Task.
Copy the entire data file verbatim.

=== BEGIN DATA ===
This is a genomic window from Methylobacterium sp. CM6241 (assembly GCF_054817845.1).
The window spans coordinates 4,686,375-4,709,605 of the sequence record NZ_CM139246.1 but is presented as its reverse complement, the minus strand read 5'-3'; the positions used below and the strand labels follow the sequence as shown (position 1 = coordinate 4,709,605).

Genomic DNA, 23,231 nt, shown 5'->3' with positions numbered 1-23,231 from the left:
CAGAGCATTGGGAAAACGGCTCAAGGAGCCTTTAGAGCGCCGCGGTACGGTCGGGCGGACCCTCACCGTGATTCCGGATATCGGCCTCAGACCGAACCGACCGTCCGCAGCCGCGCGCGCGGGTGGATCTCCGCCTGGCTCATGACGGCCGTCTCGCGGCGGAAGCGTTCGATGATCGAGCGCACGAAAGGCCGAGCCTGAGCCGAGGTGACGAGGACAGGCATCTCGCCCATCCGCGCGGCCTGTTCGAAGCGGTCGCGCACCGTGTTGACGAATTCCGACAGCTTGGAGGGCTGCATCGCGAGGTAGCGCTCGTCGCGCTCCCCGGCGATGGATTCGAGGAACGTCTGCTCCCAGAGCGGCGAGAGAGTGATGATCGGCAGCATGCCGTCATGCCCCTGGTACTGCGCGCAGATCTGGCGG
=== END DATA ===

This is a genomic window from Methylobacterium sp. CM6241 (assembly GCF_054817845.1).
The window spans coordinates 4,686,375-4,709,605 of the sequence record NZ_CM139246.1 but is presented as its reverse complement, the minus strand read 5'-3'; the positions used below and the strand labels follow the sequence as shown (position 1 = coordinate 4,709,605).

Genomic DNA, 23,231 nt, shown 5'->3' with positions numbered 1-23,231 from the left:
CAGAGCATTGGGAAAACGGCTCAAGGAGCCTTTAGAGCGCCGCGGTACGGTCGGGCGGACCCTCACCGTGATTCCGGATATCGGCCTCAGACCGAACCGACCGTCCGCAGCCGCGCGCGCGGGTGGATCTCCGCCTGGCTCATGACGGCCGTCTCGCGGCGGAAGCGTTCGATGATCGAGCGCACGAAAGGCCGAGCCTGAGCCGAGGTGACGAGGACAGGCATCTCGCCCATCCGCGCGGCCTGTTCGAAGCGGTCGCGCACCGTGTTGACGAATTCCGACAGCTTGGAGGGCTGCATCGCGAGGTAGCGCTCGTCGCGCTCCCCGGCGATGGATTCGAGGAACGTCTGCTCCCAGAGCGGCGAGAGAGTGATGATCGGCAGCATGCCGTCATGCCCCTGGTACTGCGCGCAGATCTGGCGG